Saturday, September 15, 2012

Israel Galván, 'Solo'

Israel Galván, ‘Solo” at an outdoor stage in the Monasterio de la Cartuja 

The first few times I saw Galván perfom, I initially began to see his dancing as an exaggeration of flamenco—he takes traditional gestures and postures and literally pulls them out of shape, distorts them, extends them to such a point that they are nearly unrecognizable.  Buried beneath his complex steps you can see the structure of a basic desplante (a common step in flamenco), but he layers and complicates the desplante, often in such a way that he takes the rhythm of the palmas and guitar that would normally accompany a dancer’s movement and adds that into his own. 
In ‘Solo’ it is as if he Galván is the compás (rhythm) in its entirety; what normally takes several musicians and a dancer to create a rhythm, Galvan does alone.  He creates complex rhythms with his body, from hitting out the rhythm on the tips of his shoes, to his teeth and even his eye, to footwork that encapsulates the compás in such a way that it appears as if there is a cajón (percussive box) player, a palmero, a cantaor and a guitarist.  In that manner, Galván is everything; he is flamenco.  Normally I think that flamenco comes from the cante, that it all has to begin with the cante, but Galván goes beyond that, he somehow represents the whole of flamenco in himself alone.  And in ‘Solo,’ he shows flamenco’s connection to silence and to its surroundings. 

Throughout the show, Galván plays with the compás, both in the literal sense that his gestures act as if he is throwing the compás itself into the air, into the open space, then chasing it, or walking away from it, and sometimes catching it or watching it fall.  He is able to turn the air and the space surrounding him into the compás in the moments when he isn’t embodying it.  The show represents his relationship to the compás—it travels around him, sometimes literally slapping him in the face, knocking him down.  Like an invisible element that possesses and interacts with him, it weaves in and out of his body.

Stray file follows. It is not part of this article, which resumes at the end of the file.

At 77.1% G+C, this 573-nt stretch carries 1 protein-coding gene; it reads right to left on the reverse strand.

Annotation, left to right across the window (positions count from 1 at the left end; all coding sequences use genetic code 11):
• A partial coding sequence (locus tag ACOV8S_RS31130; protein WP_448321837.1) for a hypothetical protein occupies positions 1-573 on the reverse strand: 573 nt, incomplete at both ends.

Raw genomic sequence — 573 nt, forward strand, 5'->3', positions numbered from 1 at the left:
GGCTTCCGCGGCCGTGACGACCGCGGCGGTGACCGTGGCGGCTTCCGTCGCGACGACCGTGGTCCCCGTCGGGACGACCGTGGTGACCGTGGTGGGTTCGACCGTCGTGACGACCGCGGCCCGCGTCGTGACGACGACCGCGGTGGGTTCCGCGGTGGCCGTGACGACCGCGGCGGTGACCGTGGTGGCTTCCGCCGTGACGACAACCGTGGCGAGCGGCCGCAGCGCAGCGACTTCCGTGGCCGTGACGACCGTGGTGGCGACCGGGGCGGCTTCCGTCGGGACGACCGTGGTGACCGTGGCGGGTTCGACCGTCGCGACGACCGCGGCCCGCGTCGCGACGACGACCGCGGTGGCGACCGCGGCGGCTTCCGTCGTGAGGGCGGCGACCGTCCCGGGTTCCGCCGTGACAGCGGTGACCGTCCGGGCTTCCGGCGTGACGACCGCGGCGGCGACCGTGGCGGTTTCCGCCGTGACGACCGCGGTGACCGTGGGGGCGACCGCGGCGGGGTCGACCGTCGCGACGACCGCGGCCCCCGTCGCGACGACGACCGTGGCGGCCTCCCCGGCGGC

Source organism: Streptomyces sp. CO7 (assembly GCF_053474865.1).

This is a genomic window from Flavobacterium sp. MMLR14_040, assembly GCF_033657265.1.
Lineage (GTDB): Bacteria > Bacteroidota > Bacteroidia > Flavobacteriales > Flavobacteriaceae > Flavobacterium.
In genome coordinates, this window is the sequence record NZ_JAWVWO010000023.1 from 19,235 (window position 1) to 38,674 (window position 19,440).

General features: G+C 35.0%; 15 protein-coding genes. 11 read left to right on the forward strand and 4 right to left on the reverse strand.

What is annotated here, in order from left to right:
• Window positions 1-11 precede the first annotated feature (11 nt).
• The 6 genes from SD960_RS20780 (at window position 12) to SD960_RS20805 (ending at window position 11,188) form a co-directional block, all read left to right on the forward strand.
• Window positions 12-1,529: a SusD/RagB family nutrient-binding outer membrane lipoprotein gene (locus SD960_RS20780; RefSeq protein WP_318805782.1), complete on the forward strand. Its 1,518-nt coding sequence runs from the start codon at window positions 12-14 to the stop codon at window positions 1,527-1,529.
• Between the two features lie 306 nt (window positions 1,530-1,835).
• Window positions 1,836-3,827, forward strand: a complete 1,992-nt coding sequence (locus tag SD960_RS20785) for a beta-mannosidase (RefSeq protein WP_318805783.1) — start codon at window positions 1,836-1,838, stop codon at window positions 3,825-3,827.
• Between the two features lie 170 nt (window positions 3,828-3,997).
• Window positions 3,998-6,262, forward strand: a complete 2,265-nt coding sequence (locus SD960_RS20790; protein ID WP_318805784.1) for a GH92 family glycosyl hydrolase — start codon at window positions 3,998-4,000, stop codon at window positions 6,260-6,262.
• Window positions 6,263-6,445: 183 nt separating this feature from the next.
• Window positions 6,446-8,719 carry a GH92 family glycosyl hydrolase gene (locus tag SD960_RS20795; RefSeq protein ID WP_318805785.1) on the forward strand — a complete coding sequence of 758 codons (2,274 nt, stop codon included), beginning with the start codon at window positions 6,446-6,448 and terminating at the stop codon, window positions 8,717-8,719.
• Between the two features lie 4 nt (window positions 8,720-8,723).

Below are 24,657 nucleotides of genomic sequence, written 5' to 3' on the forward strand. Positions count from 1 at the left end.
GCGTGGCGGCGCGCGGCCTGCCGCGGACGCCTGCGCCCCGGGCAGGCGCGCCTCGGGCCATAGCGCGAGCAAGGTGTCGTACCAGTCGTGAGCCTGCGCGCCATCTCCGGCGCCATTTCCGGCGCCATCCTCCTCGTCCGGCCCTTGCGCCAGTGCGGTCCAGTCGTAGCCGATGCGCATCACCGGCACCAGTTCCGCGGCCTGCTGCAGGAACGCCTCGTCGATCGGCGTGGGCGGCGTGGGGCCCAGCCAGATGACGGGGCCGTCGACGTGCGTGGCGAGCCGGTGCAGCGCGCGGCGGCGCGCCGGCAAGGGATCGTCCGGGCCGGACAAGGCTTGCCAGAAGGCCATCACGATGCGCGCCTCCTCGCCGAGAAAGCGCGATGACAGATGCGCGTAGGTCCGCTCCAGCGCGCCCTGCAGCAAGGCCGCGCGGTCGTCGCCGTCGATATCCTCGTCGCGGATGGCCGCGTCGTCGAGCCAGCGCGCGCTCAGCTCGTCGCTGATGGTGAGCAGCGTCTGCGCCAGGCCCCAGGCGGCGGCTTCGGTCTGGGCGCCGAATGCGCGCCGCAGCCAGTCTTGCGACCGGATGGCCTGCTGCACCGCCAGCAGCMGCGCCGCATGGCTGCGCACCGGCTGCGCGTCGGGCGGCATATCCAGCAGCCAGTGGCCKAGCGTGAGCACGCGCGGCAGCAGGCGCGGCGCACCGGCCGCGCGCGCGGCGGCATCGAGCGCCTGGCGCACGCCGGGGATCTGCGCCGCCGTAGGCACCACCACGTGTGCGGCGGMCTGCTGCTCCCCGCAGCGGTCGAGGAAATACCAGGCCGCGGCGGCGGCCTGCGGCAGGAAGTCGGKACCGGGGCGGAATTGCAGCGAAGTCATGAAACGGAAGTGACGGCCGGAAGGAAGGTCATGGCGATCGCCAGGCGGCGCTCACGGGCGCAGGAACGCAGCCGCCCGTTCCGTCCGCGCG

It’s the moments when I feel like Galván should be screaming, and instead there is silence that his movements really strike me, when I really feel something from his dancing.  Forgetting all the technique, the analysis, I feel something profound when he dances and I get goose bumps when he finishes a remate (the end of a step, what everything sort of builds to, like the end of a crescendo in music).    

Here's a clip from youtube:

The show begins with Galván strolling down the pathway towards the stage from upstage, his heels clicking on the cobblestones and his head bowed downwards.  As he stands at the edge of the stage a bird calls out in the background.  He steps up onto the stage.  A motor begins to sound in the distance.  If you listen closely you can hear the river just behind the Monasterio de la Cartuja.  He begins in silence, simply as an architect with his body.  He is the Gaudí of flamenco, making a disfigured shape with his body, then quickly returning to standing neutrally. 
The back part of the stage makes intensely deep base notes.  It feels as if a heart is beating when he dancing on that part.  At other times his fingers move back and forth as if they are being blown in the breeze like the trees in the courtyard on the other side of the wall. 
And I wonder at times during the show what is improvised and what isn’t.  He uses many of the same gestures and series of movement from his show ‘La edad de oro.’  There are series that he uses over and over, that are becoming somewhat of a trademark.  But I wonder is the whole show choreographed from beginning to end?  Overall, the show was extraordinary, and I wouldn’t expect anything less from such a genius. 

I believe this is a photo of his final pose, when it seemed as if he were almost asphyxiated by the compás, and he stared at the open sky above him completely still for the last moments of the performance.  

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